Law Society #LawMatters: Interview with Iain McIntyre, Neurotechnology Entrepreneur
Fiona Poh, on behalf of the Law Society of Western Australia, spoke to entrepreneur Iain McIntyre about how he left a career path in law to become a co-founder of HUMM Technology.
You're a co-founder of a neurotechnology startup called HUMM Tech and are based in San Francisco now. Can you take us through your journey?
I was once a law student at UWA. When I was studying law, I put my heart and soul into it. However at the same time, there were several things that I went through that made me realise that some of the things I learnt and which made me good at law went opposite to what I also enjoyed, which is running my own business. While I was at UWA, I was also running my business in event management, and got a taste for entrepreneurship. Therefore at the time I joined HUMM, I already had some sort of business experience, albeit at a different place with different people and at a different scale.
Essentially, I went to school with the founding team of HUMM. Some I knew from high school and others, while I was at university. UWA was involved in doing brain research, and in particular, looking into the topic of how to influence the brain from the outside and using priming motor circuits and magnetic therapy to aid recovery from spinal injuries from car accidents. I realised that this was an opportunity where technology could not just help people recover brain function from an injury, but can help them improve their brain performance and learning in general.
I would say that co-founding HUMM Tech was possible because I started a club at UWA called EMAS. I met my other co-founder, Chris Norman, who had started the same club at Curtin University, and that’s how I became good friends with him. Chris later went to NASA to work as an engineer, and by the time he came back, I’d already been talking to Ahmud Auleear and Tim Fiori about starting a neurotechnology startup. By the end of 2017, everyone had put down what they were doing to go into business together and in June 2018, HUMM Tech relocated from Perth to San Francisco.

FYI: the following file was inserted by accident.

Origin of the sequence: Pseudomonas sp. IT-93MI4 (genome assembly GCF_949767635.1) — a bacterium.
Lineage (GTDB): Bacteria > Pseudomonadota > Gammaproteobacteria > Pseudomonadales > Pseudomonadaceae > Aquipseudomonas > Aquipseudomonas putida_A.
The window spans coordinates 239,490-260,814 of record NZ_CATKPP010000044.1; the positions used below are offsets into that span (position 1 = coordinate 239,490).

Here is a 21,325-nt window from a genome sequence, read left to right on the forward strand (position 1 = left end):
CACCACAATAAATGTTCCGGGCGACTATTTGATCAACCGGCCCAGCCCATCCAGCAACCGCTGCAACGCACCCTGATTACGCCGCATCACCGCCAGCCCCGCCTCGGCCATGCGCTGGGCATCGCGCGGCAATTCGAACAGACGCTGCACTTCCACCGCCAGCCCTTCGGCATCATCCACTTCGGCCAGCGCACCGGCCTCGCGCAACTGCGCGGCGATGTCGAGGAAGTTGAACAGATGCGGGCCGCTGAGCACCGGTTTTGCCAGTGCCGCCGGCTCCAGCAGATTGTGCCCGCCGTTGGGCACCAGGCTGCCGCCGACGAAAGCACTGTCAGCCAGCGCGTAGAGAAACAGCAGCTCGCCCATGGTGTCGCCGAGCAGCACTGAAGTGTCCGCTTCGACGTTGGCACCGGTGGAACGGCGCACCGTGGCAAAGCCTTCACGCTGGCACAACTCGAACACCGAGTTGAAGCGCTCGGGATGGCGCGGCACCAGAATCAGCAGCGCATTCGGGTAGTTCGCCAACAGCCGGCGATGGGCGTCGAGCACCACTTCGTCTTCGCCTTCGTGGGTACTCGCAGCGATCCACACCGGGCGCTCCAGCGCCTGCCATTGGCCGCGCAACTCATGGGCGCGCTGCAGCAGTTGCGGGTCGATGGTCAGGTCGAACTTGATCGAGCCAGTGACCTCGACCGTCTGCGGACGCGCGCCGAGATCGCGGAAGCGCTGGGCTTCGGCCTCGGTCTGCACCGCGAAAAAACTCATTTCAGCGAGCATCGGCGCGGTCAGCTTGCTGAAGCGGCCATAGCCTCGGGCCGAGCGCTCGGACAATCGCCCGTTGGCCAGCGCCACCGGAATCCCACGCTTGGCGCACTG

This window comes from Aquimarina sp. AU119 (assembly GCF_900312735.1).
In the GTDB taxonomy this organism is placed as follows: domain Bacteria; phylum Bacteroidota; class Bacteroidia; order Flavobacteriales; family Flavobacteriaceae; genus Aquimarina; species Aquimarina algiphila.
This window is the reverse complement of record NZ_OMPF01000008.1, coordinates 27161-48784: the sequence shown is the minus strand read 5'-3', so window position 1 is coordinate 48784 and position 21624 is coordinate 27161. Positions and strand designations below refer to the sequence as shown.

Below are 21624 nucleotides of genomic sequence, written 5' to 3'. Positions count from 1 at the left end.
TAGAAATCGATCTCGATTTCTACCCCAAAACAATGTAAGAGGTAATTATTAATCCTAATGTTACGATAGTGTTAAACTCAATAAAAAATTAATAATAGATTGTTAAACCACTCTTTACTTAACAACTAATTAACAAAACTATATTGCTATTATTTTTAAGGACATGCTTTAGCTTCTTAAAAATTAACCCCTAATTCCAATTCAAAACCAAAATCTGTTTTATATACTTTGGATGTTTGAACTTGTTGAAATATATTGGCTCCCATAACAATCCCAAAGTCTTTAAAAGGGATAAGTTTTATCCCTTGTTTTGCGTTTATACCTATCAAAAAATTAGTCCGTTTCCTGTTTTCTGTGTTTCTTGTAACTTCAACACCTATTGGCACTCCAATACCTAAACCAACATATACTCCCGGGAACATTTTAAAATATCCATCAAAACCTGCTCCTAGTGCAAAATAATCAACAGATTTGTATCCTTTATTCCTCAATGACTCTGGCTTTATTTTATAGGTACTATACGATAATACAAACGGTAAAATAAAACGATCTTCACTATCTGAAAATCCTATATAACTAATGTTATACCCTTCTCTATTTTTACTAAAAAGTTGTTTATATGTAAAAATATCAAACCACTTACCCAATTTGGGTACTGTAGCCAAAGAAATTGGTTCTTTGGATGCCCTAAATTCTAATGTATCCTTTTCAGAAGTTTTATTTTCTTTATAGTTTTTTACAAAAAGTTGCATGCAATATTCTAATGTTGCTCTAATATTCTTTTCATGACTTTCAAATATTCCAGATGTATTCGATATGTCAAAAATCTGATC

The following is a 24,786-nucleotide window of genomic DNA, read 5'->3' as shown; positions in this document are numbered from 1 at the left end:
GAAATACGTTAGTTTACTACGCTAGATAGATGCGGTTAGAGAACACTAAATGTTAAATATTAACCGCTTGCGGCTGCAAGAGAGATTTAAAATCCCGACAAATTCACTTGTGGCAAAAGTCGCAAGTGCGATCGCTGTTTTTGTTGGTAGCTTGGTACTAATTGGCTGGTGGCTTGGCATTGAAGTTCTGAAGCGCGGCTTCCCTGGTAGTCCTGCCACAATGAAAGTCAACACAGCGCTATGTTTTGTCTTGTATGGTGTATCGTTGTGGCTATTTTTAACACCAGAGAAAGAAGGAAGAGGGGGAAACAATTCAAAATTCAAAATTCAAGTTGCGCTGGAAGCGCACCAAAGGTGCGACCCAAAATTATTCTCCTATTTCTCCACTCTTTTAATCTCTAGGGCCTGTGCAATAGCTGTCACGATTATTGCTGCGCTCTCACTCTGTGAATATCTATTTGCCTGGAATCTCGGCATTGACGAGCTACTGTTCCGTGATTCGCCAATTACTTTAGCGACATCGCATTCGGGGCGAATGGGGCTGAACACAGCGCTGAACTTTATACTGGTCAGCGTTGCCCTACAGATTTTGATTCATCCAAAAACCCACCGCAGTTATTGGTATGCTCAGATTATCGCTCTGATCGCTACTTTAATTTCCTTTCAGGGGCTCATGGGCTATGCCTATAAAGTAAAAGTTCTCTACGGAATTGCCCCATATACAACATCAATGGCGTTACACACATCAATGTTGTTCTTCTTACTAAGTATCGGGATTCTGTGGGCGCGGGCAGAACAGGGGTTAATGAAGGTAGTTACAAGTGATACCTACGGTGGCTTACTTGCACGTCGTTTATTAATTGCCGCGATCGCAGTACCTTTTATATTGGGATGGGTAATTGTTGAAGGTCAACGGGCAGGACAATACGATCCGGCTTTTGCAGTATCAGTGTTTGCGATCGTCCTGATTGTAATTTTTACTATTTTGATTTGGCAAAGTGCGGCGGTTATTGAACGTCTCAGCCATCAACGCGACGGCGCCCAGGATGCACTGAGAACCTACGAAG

How long did it take for HUMM to develop its first prototype?
A long time! The way that we understand the brain has really changed, even in the past decade. This technology is in itself, an incredibly complicated thing, and a lot of groundwork is needed in order to do anything functional.
Work on the prototype started in late 2015, in the warehouse of my other company, where we had started to visualise the brain and understand brain waves. We then did a hackathon with Spacecubed in late 2015 and early 2016, and with their help, started thinking about health and wellness side of what we’re trying to do. The hackathon was a very difficult weekend, but incredibly important to us getting started and getting support and feedback. We then got into an accelerator program called the Plus Eight Accelerator which was also run by Spacecubed and in the end, in 2017, we managed to get funding of about $450,000 from it.
When we got the funding, we realised that this was something that we could do, and we all quit our jobs. At that time, I was working full-time in my other businesses, which I left, and I also turned down an offer at Macquarie Group and decided to take a break on my law degree.
What advice would you like to give to lawyers or future lawyers who are interested in entrepreneurship?
I’d like to encourage people to think of this pathway as a possibility more than a fantasy. A lot of uni mates and friends have come up to me and say, “I’d never be able to do what you do”, and I myself would have thought the same thing a few years ago. But having walked this path, I definitely don’t think that lawyers are stuck. In university, the mentality is very much – you’re either ‘in’ law and committed to legal practice, or you’re not in law, in which case you will likely not have anything to do with the law when you graduate. That binarism should not continue to prevail.
In law, we are going to have to start thinking of ourselves as entrepreneurs and especially get comfortable with different amounts of risks in our everyday lives. The risks in the legal profession will only get greater, but very quickly, the job of the graduate or the lawyer is not going to look like what it does now.
I used to get a lot of comments from friends from law school who are surprised that I’m still involved in HUMM tech (“Oh, you’re still doing that!”). Of course now that we’ve moved to San Francisco everybody thinks that you’re a millionaire! But on a more serious note, I’d never considered this to be option in my life because it wasn’t something that I’d seen done before. I’m by no means a special case; I’m just one of the first few that have done it early. So I’d say, do more rather than focus on the legal profession.
This article was originally published in the February 2019 edition of Brief, the Law Society’s monthly journal. Find out more at www.lawsocietywa.asn.au